Team:BABS UNSW Australia/overview

Synthetic biology and the iGEM competition have at their foundation the core concepts of chassis and genetic construct. Our project, Endosynbio, aims to expand this premise with a new core domain built around symbiogenesis and the use of chassis as synthetic organelles. 'Endosynbiology', as we call it, is a novel mechanism for in vivo expression of synthetic proteins.

Past drug design was centred on simple molecules capable of interacting with complex biological systems. As molecular biology has developed, however, modern medicine has expanded into more complex therapies - notably the administration of proteins. These proteins have been used as supplements, such as insulin injections for diabetics, as well as highly specific drugs, such as monoclonal antibodies in a range of neoplastic, autoimmune and inflammatory disorders. The use of nucleic acids to treat disease is also emerging, with siRNA technology being trialled as a tool to silence proteins in pancreatic cancer. We believe that synthetic bacterial organelles designed to stably produce these substances could serve as an important aspect of modern drug administration and delivery. This is our vision.

Our project aims to generate the tools and conceptual framework necessary to underpin this new paradigm. We have re-designed and optimised an old system for induced endocytosis based on two genes (known as invasin and listeriolysin O) into our new pHlow system, which integrates with the host cell biology to create a dynamic, elegant cellular entry system. Our plasmid design ensures the entry-enabling genes are de-activated once invasion has occurred, using delay-timer RNA pseudoknots and Cre recombination. A safety-switch toxin-antitoxin system, maintained on two plasmids and integrated with the pHlow system, will ensure no bacteria which leave the lab remain invasive and prevents horizontal gene transfer.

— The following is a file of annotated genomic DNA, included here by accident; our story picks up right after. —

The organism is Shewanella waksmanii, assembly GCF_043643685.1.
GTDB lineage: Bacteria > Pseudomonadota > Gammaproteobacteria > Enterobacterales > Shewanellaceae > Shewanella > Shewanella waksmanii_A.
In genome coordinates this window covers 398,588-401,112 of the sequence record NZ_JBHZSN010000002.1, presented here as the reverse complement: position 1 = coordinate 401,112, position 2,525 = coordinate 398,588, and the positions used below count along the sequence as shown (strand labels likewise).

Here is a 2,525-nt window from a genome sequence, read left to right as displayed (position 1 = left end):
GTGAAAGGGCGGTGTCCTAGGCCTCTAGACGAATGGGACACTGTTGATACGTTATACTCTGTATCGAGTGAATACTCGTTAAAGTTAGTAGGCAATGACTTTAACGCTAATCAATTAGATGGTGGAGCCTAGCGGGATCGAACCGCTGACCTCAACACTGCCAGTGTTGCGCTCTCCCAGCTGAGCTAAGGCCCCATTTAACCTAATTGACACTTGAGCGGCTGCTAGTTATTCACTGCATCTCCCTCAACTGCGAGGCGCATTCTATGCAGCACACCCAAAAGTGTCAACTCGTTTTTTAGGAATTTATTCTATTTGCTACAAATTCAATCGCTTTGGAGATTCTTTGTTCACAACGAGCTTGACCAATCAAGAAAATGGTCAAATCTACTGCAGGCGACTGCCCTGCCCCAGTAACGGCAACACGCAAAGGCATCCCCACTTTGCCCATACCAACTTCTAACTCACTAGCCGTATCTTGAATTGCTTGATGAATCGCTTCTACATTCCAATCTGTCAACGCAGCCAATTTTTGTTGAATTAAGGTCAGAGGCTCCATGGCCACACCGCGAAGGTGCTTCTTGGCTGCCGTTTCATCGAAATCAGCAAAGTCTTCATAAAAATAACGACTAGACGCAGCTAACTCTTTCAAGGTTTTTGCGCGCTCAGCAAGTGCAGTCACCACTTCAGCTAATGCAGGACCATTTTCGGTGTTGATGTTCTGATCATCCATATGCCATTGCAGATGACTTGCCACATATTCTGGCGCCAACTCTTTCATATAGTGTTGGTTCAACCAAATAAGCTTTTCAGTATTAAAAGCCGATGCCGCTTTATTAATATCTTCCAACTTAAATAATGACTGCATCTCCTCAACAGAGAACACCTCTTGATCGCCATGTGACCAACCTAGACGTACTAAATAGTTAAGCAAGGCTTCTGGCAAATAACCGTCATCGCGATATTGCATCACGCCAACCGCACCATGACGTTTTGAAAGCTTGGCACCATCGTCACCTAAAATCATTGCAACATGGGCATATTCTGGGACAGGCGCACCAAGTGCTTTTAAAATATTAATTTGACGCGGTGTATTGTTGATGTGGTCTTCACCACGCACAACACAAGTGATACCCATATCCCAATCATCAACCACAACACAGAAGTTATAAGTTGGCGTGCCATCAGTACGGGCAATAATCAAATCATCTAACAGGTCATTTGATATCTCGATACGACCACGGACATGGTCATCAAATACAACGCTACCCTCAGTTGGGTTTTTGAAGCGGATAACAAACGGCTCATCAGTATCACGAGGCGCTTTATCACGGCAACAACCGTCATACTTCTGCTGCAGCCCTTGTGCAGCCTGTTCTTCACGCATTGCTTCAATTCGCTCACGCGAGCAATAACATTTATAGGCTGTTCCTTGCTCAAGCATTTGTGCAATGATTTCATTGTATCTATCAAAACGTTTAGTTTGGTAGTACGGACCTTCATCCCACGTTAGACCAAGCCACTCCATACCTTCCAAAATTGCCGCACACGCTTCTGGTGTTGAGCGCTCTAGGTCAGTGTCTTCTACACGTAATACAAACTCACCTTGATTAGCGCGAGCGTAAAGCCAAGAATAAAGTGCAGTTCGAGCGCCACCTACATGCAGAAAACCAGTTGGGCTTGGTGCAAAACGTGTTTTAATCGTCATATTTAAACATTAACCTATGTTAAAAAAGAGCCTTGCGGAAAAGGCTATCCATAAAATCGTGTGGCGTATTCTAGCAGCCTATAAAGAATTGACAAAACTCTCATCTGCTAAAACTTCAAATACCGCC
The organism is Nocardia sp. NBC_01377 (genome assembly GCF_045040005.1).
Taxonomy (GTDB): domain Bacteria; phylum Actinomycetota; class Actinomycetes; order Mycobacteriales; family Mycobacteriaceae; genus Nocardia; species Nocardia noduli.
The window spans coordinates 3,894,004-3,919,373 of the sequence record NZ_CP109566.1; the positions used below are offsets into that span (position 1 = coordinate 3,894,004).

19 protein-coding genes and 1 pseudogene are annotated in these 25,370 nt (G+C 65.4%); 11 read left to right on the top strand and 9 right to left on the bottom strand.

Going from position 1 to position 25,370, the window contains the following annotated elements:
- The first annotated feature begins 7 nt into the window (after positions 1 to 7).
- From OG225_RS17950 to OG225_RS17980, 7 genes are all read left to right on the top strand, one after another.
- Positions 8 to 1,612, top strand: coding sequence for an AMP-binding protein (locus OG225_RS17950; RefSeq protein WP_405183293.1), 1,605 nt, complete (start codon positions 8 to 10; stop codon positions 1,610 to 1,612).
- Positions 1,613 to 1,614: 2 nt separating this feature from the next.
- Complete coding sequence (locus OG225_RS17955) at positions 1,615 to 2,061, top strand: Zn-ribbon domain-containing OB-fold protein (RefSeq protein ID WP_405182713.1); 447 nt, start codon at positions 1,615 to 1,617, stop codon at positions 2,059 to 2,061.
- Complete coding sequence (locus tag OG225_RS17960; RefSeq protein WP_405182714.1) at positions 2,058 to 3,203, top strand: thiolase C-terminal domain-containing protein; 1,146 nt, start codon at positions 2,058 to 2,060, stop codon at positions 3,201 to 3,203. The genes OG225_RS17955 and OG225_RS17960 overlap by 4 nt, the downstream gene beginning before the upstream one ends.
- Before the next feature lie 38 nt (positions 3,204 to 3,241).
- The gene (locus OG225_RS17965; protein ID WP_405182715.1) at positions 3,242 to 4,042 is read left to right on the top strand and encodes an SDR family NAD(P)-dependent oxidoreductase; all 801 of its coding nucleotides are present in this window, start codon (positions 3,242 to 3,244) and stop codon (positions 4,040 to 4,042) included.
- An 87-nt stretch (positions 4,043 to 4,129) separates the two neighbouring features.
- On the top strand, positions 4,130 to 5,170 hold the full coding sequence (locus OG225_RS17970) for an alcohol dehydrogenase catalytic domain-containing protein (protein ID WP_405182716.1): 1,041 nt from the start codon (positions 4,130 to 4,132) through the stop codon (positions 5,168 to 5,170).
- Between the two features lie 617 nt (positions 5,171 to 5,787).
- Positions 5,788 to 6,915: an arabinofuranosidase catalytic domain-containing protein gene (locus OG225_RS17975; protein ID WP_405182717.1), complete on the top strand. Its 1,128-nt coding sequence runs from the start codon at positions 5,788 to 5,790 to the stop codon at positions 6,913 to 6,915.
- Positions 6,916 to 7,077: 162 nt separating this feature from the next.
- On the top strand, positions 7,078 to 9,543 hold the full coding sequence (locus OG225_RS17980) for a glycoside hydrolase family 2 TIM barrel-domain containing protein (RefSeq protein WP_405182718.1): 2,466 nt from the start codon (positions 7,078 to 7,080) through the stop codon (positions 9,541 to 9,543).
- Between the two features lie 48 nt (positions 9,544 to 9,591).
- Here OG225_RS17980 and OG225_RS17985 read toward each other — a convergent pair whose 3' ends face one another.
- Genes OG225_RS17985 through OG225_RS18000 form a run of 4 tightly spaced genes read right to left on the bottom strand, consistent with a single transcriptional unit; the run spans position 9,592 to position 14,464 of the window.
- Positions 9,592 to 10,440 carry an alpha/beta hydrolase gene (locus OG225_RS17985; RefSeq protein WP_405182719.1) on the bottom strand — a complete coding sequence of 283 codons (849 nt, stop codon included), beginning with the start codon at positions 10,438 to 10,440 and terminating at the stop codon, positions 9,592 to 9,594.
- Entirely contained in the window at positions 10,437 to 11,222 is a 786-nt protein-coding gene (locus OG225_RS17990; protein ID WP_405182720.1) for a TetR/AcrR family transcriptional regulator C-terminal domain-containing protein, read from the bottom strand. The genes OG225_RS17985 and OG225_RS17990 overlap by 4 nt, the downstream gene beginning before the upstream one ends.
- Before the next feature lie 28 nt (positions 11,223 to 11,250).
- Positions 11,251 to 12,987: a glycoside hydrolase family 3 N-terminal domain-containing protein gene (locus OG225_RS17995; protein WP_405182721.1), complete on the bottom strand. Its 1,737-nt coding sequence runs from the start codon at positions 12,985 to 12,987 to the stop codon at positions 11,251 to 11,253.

Plasmid design of the pHlow system

Much of our research has involved optimising, characterising and gathering data on these systems to provide a foundation for future research. We had aimed to assay a range of bacterial and eukaryotic cells combinations to determine the most compatible organisms. However, we encountered significant safety risks and decided to refrain until our safety mechanims were more conclusively characterised. Our test subjects included three bacteria: the model laboratory strain Esherichia coli K12, a small, food-grade bacteria, Lactococcus lactis and a slow-growing cyanobacteria, Synechocystis PCC6803. Each of these are exciting or useful in their own way, as will be discussed in later pages of our wiki. Our planned host cells were three mammalian cell lines: HeLa T cells, HEK-329 cells and CHO7 cells.

The use of an intracellular bacterium to supplement host cell function is not an old idea. According to the theory of symbiogenesis, which is supported by a range of phylogenetic and cell biology proofs, the mitochondria generating energy within each and every animal cell were originally ancient bacteria. A similar endosymbiosis is believed to underlie eukaryotic plant cells, with their carbon-fixing chloroplasts derived from proto-oxygenic photosynthetic bacteria.

These symbioses are so old and ingrained within the cells, that there is no longer any functional distinction between them. Other endosymbionts, however, are far more recognisable. Indeed, inspiration for the endosynbio project was derived from the interaction between pea aphids and their obligate intracellular bacteria, Buchnera. Due to an amino acid-starved diet of tree sap, pea aphids are reliant on their endosymbionts for amino acid synthesis. Buchnera species contain the genetic code for synthesis of all twenty amino acids and thus function as an intracellular factory without which the pea aphid could not survive. Observing this relationship opened our eyes to the possibility of intracellular, biological drugs, and led us to our ultimate question - is an artificial symbiogenesis possible?